Tennis Canada and the ATP men’s tour announced Saturday that 60th-ranked Lorenzo Musetti will not be allowed to compete at the National Bank Open.

Musetti is a 19-year-old who reached the fourth round at the French Open in June in his Grand Slam debut.

He even took a two-set lead against No. 1 Novak Djokovic at that stage before eventually stopping because of lower back pain and cramps while trailing 6-7 (7), 6-7 (2), 6-1, 6-0, 4-0.

Tennis Canada and the ATP said that the letter of approval from the Public Health Agency of Canada that allowed the tournament to go forward amid the coronavirus pandemic stated that “any individual leaving the controlled environment is in breach of COVID-19 protocol and will be unable to re-enter to compete at the event.”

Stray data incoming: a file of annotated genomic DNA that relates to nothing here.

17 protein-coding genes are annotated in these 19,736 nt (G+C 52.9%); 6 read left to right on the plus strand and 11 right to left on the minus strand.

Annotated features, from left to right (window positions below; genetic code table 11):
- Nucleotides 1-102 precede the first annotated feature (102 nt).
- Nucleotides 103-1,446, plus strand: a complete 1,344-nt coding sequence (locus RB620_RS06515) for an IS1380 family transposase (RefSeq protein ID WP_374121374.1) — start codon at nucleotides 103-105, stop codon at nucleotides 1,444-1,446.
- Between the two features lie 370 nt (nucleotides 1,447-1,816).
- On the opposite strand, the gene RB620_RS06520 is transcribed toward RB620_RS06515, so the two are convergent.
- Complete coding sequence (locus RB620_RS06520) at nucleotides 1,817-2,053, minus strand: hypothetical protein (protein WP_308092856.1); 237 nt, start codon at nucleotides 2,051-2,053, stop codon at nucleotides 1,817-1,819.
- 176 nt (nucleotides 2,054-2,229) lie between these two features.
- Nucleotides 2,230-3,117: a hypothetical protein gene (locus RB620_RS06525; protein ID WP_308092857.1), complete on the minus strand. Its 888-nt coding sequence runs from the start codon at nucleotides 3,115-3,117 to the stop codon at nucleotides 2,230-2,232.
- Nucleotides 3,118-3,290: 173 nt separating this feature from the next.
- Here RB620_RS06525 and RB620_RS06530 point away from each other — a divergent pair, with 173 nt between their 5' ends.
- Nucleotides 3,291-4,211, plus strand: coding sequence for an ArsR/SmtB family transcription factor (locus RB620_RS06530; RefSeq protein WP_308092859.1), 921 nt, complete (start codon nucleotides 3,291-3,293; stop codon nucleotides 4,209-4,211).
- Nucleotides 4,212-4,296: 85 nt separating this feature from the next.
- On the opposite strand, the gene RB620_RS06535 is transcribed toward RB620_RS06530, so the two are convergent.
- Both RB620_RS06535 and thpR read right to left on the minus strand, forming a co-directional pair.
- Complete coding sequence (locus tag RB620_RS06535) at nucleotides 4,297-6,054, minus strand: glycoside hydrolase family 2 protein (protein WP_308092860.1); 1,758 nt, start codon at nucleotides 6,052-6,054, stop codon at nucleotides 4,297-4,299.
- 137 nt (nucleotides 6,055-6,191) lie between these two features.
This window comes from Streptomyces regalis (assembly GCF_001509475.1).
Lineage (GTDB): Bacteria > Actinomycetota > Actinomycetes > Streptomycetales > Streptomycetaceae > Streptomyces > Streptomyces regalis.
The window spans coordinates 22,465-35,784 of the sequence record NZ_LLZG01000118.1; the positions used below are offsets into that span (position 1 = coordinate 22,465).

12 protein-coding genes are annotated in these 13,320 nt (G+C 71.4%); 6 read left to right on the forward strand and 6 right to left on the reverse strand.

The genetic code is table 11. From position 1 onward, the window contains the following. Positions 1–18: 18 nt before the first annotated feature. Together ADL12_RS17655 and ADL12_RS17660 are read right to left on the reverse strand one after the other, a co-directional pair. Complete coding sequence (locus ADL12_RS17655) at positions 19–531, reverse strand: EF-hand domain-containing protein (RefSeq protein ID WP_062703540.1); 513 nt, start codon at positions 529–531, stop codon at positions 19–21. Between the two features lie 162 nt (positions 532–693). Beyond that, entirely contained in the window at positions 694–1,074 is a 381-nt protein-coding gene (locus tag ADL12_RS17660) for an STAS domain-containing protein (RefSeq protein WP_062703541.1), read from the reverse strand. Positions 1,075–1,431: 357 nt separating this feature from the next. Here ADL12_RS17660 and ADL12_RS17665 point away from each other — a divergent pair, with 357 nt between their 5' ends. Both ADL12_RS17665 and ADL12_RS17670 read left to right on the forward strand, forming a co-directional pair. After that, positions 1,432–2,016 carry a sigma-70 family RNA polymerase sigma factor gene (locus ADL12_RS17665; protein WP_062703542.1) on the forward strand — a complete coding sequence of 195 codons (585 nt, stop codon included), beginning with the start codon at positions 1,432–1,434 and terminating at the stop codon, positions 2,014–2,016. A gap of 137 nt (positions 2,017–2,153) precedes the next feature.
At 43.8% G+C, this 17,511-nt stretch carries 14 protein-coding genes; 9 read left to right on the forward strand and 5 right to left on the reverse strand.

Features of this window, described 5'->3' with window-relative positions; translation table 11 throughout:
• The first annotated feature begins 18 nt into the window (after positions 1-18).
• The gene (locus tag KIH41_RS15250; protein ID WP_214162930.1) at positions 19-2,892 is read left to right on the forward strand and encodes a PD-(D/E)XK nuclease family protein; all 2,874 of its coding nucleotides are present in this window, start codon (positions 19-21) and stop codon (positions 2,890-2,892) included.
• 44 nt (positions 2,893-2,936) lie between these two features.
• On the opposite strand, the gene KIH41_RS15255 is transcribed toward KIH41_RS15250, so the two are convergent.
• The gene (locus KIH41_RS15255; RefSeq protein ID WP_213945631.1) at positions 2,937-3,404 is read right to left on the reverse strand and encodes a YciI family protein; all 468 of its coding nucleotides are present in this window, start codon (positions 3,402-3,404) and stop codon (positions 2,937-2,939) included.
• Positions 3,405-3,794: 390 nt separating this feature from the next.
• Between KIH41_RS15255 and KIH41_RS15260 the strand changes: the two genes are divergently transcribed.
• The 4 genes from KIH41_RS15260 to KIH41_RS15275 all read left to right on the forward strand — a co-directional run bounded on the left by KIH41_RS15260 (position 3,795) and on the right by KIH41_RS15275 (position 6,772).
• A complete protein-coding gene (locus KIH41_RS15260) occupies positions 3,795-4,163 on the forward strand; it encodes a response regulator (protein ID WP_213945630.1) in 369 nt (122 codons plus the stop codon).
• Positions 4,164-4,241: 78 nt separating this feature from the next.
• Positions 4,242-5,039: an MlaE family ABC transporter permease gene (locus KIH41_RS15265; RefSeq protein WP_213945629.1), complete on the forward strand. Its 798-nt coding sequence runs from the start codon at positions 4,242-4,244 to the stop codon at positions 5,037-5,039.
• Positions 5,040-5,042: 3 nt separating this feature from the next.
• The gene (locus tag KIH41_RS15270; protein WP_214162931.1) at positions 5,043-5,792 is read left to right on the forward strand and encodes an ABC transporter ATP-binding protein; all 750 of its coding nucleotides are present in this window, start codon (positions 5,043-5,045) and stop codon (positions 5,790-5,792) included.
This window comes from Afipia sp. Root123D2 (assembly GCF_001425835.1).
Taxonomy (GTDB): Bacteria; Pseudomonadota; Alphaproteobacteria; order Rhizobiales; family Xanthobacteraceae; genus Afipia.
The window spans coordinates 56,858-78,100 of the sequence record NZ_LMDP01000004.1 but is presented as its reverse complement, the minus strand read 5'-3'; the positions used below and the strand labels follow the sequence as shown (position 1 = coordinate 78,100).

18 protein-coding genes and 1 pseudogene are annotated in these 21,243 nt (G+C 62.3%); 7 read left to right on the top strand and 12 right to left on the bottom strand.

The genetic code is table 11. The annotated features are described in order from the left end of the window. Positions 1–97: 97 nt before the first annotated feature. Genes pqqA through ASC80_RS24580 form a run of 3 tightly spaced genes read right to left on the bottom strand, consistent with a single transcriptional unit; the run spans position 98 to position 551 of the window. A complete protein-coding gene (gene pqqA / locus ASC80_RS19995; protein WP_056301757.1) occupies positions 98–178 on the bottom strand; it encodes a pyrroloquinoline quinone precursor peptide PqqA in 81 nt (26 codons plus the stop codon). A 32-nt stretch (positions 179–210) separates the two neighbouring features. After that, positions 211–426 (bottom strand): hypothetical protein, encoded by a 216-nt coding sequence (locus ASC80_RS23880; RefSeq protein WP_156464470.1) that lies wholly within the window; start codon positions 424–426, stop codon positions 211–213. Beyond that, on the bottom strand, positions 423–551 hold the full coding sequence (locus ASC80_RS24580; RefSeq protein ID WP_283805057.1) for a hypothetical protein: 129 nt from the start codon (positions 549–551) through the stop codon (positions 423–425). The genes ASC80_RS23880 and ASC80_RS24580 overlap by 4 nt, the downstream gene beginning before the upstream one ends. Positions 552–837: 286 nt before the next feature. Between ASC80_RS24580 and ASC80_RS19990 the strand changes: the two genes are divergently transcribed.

Musetti was replaced in the qualifying bracket by Max Purcell.


DENVER -- Denver’s top public safety leader says he is prepared to discipline police officers, sheriff’s deputies and firefighters who don’t follow the mandate that all city employees get vaccinated against COVID-19, The Denver Post reports Saturday.

A public health order issued by the city health department Monday requires all city employees to receive their second vaccine dose by Sept. 15.

It’s unclear how many of the Denver’s police officers or emergency responders have been vaccinated as the city does not keep track.

However, the Denver Police Protective Association conducted its own poll. About half of the department’s officers responded to the survey, and out of that 57% said they were unvaccinated.